• 0 avatar
      MattPete

      For what it’s worth, the other day I ran across a Fisker dealer in Fairfax, near the intersection of 50 & Waples Mill.

      http://www.fiskerva.com/Fisker_of_Northern_Virginia/Welcome.html

  • avatar
    JCraig

    The rear doors are actually “Falcon wing”, not gullwing. They are hinged so you can open them in the same space as traditional doors. They claim this makes the back opening more practical than a minivan’s sliding rear doors. You don’t have to duck to get in the 3rd row.

    Edit: I remembered reading that they were double hinged but upon second glance they are just hinged at the top of the door.

    • 0 avatar

      I saw that, but like most claims, I want to see for myself before I believe the hype…

    • 0 avatar
      healthy skeptic

      I believe they are in fact double-hinged, but in the fully open state they look like normal gull wings.

    • 0 avatar
      APaGttH

      The doors are nothing. They don’t exist. This is vaporware. It isn’t production. Concepts like falcon wing or gull wing doors have a way of ending up on the cutting room floor before production and when it comes to Tesla, IF IF IF it is every produced is a huge question.

      As we’ve seen with Fisker (or if we take a page from history Delorean) getting to production doesn’t mean squat.

      Tesla remains a cash burning money losing enterprise, only have a $1 million profit for one quarter a long time ago. Its primary revenue stream continues to be selling electric car credits to other manufacturers; credits that soon many of them will no longer have to buy.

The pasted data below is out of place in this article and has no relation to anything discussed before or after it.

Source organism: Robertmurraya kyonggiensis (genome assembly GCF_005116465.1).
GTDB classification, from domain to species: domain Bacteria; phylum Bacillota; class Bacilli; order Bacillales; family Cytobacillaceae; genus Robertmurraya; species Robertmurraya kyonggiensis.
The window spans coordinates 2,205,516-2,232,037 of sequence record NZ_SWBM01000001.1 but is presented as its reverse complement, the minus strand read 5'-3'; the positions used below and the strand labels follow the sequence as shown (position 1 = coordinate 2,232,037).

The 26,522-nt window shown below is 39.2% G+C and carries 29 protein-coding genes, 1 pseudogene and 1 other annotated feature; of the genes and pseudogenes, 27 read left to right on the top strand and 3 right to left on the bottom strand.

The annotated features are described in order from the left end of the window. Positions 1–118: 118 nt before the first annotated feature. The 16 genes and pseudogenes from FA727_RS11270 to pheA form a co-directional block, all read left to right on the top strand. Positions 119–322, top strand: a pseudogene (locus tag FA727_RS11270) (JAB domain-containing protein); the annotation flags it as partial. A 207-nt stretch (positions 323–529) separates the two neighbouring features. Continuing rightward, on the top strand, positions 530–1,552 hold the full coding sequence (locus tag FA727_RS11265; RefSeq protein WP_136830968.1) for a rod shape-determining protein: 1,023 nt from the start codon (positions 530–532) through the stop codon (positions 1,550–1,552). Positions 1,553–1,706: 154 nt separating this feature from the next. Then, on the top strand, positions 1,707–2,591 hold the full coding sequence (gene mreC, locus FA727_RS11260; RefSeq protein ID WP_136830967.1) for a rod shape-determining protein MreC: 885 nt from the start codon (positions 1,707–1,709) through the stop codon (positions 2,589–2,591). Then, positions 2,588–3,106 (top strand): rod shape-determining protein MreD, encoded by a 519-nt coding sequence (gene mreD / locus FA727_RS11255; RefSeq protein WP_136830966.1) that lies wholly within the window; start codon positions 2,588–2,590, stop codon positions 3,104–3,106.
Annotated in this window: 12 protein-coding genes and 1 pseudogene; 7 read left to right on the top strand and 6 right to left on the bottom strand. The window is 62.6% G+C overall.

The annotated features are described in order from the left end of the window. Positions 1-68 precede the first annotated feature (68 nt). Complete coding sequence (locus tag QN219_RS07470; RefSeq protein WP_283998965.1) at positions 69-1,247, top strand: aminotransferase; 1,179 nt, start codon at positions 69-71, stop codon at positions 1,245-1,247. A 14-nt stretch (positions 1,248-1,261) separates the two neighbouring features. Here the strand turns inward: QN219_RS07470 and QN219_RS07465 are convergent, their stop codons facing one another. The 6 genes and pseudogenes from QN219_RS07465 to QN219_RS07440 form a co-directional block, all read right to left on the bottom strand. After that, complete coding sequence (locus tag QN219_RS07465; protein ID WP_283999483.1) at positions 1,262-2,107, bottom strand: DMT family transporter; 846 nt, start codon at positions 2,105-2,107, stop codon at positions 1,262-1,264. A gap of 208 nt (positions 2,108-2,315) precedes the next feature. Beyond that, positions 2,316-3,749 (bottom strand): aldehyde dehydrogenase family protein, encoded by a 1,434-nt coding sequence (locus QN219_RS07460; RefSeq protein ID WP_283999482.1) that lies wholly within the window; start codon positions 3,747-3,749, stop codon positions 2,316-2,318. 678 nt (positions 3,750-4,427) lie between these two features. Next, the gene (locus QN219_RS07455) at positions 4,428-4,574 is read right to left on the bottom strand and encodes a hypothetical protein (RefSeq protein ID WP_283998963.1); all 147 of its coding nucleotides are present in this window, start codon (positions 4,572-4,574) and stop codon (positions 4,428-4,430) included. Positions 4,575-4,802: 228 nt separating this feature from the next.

Nothing to see here people, just an attempt to stay relevant in the news. Keep moving along, move along…

      • 0 avatar
        chaparral

        Of course Tesla’s losing money! Their volume product hasn’t gone on sale yet, so since they’re spending money, they’ll show a loss.

        What you should be concerned about for better or worse is the cash-run-out date vs launch date and their ability to raise additional cash before launch. First is looking close, second shouldn’t be too difficult with a few runs in beta cars.

    • 0 avatar

      Folks, it’s an long standing tradition here to call all future Tesla products vaporware. Farago did it for years with the Roadster, my dear son Ed did it with the Model S (he was adamant they’d never be able to build it), and now Derek is keeping the tradition going.